Upcycling soybean pulp for sustainable amino acid and subsequent protein biomanufacturing via a one-pot thermophilic protease cascade treatment

Ronnie G. Gicana, Min Hsuan Huang, Tony Z. Jia, Yin Ru Chiang, Po Hsiang Wang

Research output: Contribution to journalArticlepeer-review

1 Scopus citations


Amino acids are essential components of culture media for fermentative protein production as de novo amino acid synthesis is highly energy-consuming for the host. Soybean pulp (i.e., okara) is a low-value byproduct from soybean processing; however, okara is rich in insoluble proteins. Therefore, okara could be a sustainable source of amino acids for fermentative protein production. Conventional industrial methods for amino acid harvesting employ high-temperature acidic proteolysis to hydrolyze protein sources. However, these conditions are harsh and the process is time-consuming. To increase throughput and yield, we developed a one-pot, two-protease cascade capable of complete okara proteolysis into oligopeptides and individual amino acids in 3 h. Interestingly, we observed an unprecedented synergy between the thermophilic endopeptidase (alcalase) and hyperthermophilic exopeptidase (TETamp), which allows the two-protease cascade to function optimally at 60 °C and pH 7.5. Unlike the conventional method, the enzymatic process preserves tryptophan and asparagine, resulting in an almost complete recovery of total amino acid equivalent from okara. Furthermore, both E. coli and Bacillus megaterium cultures cultivated in the enzymatic okara hydrolysates demonstrated comparable GFP yields compared to those cultivated in LB medium, respectively. We also used the enzymatic okara hydrolysates for fermentative production of the two proteases used in the enzymatic proteolysis. The cell-lytic activity of alcalase even allows okara proteolysis directly using protease-expressing B. megaterium whole-cell biocatalyst, bypassing the costly protease purification step. In conclusion, this study represents a renovated circular bioeconomy model that converts abundant and low-value agro-waste into sustainable feedstocks of the biotechnological industry.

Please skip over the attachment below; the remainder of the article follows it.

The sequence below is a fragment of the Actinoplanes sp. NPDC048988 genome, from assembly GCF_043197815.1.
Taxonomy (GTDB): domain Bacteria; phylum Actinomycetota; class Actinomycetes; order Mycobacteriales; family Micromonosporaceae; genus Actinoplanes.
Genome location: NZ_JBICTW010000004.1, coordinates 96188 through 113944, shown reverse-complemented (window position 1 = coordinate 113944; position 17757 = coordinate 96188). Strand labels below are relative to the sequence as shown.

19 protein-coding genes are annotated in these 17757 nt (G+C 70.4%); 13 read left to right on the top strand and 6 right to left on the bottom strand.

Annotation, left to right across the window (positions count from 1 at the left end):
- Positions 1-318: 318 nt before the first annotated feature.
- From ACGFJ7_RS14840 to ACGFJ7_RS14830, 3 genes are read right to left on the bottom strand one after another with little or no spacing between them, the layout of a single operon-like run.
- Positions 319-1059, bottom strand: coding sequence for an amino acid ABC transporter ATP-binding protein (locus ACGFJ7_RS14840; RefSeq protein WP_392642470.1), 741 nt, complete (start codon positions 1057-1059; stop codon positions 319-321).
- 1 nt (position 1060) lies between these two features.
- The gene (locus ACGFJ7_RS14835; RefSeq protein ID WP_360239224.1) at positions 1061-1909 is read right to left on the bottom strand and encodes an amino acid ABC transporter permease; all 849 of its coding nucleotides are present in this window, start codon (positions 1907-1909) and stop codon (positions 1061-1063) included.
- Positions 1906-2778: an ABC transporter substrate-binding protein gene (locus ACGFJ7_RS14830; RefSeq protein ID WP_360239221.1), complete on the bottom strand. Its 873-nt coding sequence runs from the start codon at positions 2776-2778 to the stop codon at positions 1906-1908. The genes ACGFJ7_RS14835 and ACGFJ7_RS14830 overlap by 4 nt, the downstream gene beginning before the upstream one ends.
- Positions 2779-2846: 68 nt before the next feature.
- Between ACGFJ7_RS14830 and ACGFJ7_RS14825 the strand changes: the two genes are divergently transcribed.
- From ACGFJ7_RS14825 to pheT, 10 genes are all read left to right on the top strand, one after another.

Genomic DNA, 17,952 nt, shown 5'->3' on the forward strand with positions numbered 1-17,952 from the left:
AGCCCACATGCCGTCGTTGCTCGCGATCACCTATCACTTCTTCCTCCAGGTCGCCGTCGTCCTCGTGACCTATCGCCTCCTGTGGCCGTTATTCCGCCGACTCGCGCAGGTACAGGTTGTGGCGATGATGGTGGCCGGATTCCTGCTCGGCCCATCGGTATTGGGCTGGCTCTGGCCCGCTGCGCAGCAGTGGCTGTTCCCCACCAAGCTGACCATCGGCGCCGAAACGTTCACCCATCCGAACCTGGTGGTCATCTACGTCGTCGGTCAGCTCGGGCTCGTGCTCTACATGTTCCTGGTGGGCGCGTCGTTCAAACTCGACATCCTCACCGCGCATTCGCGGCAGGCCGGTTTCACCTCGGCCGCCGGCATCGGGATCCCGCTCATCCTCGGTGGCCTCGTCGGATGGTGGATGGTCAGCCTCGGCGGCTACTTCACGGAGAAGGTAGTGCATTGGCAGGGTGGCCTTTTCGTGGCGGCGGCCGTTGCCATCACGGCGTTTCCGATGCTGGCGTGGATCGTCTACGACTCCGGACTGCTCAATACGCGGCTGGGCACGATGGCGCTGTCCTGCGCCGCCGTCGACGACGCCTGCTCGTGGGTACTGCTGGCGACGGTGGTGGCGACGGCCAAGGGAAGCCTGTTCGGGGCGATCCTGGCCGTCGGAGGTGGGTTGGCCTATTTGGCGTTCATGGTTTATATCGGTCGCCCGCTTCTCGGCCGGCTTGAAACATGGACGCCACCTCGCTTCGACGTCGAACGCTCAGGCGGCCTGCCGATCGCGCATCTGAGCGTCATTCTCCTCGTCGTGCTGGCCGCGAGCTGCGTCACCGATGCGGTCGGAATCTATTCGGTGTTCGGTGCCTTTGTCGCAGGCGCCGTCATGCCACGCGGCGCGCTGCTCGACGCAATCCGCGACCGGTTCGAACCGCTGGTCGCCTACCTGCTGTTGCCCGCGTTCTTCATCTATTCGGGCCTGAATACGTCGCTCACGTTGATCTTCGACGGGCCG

Original languageEnglish
Article number145925
JournalChemical Engineering Journal
StatePublished - 15 Oct 2023


  • Agro-waste biorefinery
  • Circular bioeconomy
  • Fermentative protein production
  • One-pot enzyme cascade
  • Resource recovery
  • Thermophilic protease


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